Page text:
The IICE has been a prime international forum for both researchers and industry practitioners to exchange the latest fundamental advances in the state of the art and practice, Pedagogy, Arts, History, Open Learning, Distance Education, Math and Science Education, ICT, Language Learning, Education (Early Year, Secondary, Post-Secondary and Higher), E-Learning, and identify emerging research topics.

The IICE-2023 encourages you to submit workshop proposals. Workshop duration is 90 minutes. All the accepted papers will be included in the conference proceedings. You can consider organising a workshop that is related to IICE-2023 topics.

The purpose of these workshops is to provide a platform for presenting novel ideas in a less formal and possibly more focused way than the conferences themselves. It offers a good opportunity for young researchers to present their work and to obtain feedback from an interested community. The format of each workshop is to be determined by the organisers, but it is expected that they contain ample time for general discussion. The preference is for one day workshops, but other schedules will also be considered.

Important Dates

Workshop Proposal SubmissionFebruary 01, 2023
Notification of Workshop AcceptanceFebruary 10, 2023

If you are interested in organising workshops for the IICE-2023, please email your proposal to the Your workshop proposals will be reviewed by the Steering Committee.

The proposal must include:

1. The name of the workshop

2. Scope (not more than 200 words)

3. Objectives and Motivation (not more than 200 words)

4. The organiser(s) name(s)

5. The URL of the workshop web site (if available).

IICE-2023 April Accepted Workshops 


Workshop 1

Title: Embracing Diversity through Universal Design for Learning and Translanguaging

Organiser’s Name: Dr Cynthia C. Millikin, Johns Hopkins University, United States of America


The traditional model of teaching in higher education usually follows the age-old pattern of the “sage on the stage” where the teacher teaches, and the students listen. This pattern is not unique to the United States. However, it creates a passive learning experience with a divide between student instructor and peer to peer and results in learners losing agency in their own learning. This approach also eliminates the need to consider learner characteristics because differentiation is not a priority in design. Across the last three decades, higher education in the United States has embraced many antidotes to encourage inclusion and acceptance of diversity as tools for teaching and learning. We recognize our learners may have foundational and experiential knowledge upon entering the classroom and could serve as models for, or support to, others in peer-based activities. Yet, despite these advances in inclusive practices, active learning, higher order thinking, and a focus on greater depths of knowledge, even our hybrid models fail some learners. This is where UDL and translanguaging for linguistically diverse learners can play a critical role. Diversity, Equity and Inclusion (DEI) are primary targets for American graduate education. Many universities have mandated that these principles guide instruction and interaction with graduate learners. However, instructional design, assessment practices, and pedagogical approaches still fail many of our graduate learners despite good intentions. With the growing presence of international students who are non-native English speakers, it behooves committed educators to revisit traditional and hybrid paradigms for teaching and learning.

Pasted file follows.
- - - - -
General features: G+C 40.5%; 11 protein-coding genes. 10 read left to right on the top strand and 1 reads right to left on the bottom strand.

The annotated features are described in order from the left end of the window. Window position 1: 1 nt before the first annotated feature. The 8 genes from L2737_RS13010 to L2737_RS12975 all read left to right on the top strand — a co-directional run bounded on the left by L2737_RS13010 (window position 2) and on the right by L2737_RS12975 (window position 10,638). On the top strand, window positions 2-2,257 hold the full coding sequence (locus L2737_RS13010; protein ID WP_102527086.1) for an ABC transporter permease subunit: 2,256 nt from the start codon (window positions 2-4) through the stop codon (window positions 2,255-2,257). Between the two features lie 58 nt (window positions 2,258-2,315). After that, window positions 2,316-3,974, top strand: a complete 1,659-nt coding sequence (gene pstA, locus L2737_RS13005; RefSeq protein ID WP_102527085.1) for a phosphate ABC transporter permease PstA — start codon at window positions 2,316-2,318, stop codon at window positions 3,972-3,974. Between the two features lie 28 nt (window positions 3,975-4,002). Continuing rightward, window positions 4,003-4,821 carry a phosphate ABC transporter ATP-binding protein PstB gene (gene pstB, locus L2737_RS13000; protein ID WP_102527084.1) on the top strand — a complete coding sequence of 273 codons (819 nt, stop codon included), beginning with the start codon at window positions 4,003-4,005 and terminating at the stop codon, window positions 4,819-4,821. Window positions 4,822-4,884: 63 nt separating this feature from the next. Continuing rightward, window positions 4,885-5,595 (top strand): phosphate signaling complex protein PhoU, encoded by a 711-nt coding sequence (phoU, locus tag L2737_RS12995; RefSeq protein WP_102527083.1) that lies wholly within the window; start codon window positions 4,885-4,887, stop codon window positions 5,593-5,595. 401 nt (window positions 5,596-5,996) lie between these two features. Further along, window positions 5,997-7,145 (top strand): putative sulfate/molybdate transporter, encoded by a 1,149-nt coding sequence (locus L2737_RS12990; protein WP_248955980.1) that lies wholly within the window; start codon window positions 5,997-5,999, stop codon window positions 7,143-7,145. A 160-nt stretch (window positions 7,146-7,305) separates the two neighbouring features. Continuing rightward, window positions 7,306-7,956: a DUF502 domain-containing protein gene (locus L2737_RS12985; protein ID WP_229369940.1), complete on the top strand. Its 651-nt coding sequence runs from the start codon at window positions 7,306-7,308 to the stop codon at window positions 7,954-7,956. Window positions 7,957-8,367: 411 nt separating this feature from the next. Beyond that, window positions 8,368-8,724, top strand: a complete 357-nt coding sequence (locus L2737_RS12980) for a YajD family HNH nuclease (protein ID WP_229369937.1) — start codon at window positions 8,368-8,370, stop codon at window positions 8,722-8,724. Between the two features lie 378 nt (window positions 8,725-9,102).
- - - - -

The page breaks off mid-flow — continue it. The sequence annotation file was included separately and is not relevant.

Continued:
Objective and Motivation:

The purpose of this workshop is to present a model for instructional design for diverse populations in higher education that embraces the multiplicity in our learners’ characteristics and creates an environment that reflects caring and inclusive practices consistent with the tenets of Vygotsky. This model results in a practical and reflective approach for creating instruction and assessment tools founded on Universal Design for Learning and translanguaging. Thus, the learner is afforded a clear picture of acceptance and care on a personal level [5]. It also views learners as individuals with experiential and background knowledge that is valued and integral to the teaching-learning process. Furthermore, the model facilitates a sense of inclusivity.